Board endorses technology CLE
Board endorses technology CLE
A three hour increase in the Bar’s CLE requirement, plus a new mandate to take technology-related CLE courses, has been approved by the Bar Board of Governors.
The board, at its July 24 meeting in Coral Gables, also approved an amendment to a comment in Bar rules saying lawyers should have technological competence necessary to protect clients’ interests and necessary for their areas of practice.
Both the rule change and raising the CLE requirement were recommended by the Technology subgroup of the Vision 2016 commission.
The subgroup had recommended increasing the CLE requirement from 30 to 36 credits for each three-year reporting period, with the extra six credits being devoted to technology courses. The board instead approved raising the standard to 33 credits per three-year reporting period with the added three credits earmarked for technology.
“The general concept is whether or not we’re going to require technological competency as being part of your CLE requirement, and then whether we’re going increase the number of hours,” said board member John Stewart, who chairs the Technology subgroup.
Lawyers now have to be familiar with social media issues, e-discovery, e-filing, legal outsourcing, web-based conferences, cloud computing and record keeping, how electronic records are stored and secured, webinars, protecting their electronic communications with clients, and other issues, he said.
“That’s a short list of areas that infiltrate every single portion of every single person’s practice as it relates to the area of technology,” Stewart said. “That is why we have come to you with this proposed rule change that we need to increase the number of hours and we need to have a mandatory technology component.”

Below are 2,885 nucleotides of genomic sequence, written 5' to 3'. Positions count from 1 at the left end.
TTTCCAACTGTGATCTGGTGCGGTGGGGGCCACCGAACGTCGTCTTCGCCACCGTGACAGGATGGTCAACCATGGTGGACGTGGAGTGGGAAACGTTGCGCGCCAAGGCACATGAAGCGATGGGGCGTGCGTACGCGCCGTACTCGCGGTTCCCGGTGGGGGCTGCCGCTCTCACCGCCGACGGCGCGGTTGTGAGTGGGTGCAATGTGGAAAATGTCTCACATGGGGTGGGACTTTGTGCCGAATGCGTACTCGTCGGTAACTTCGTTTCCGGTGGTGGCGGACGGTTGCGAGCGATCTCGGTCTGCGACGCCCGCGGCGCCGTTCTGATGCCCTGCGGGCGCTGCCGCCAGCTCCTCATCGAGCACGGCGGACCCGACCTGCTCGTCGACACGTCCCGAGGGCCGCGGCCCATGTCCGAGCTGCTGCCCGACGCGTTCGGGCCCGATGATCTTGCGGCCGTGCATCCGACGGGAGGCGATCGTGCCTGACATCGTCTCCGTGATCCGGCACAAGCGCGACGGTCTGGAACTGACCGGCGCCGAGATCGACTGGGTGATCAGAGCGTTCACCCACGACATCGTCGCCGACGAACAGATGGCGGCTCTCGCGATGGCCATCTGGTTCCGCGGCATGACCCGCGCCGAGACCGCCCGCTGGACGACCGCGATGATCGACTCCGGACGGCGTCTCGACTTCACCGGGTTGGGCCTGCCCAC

He noted it has been 30 years since the board first voted to recommend mandatory CLE for Bar members, and in that time the 30-hour-per-three-year standard has not changed.
“I defy anyone to tell me that in 30 years the practice of law has not become more complicated,” Stewart said. “A six-hour increase in CLE would be representative of the fact that the practice of law has become more complicated, whether or not you agree that technology has impacted that.”
He also repeated that 40 other states require more CLE than Florida and going to 36 hours would put Florida in the middle of other states.
In addition, Stewart said Bar figures show that 60 percent of Bar members are already meeting or surpassing the 36-hour standard. Since lawyers are not required to report hours once they reach the 30-hour mark in their reporting period, that number could be significantly higher, he said.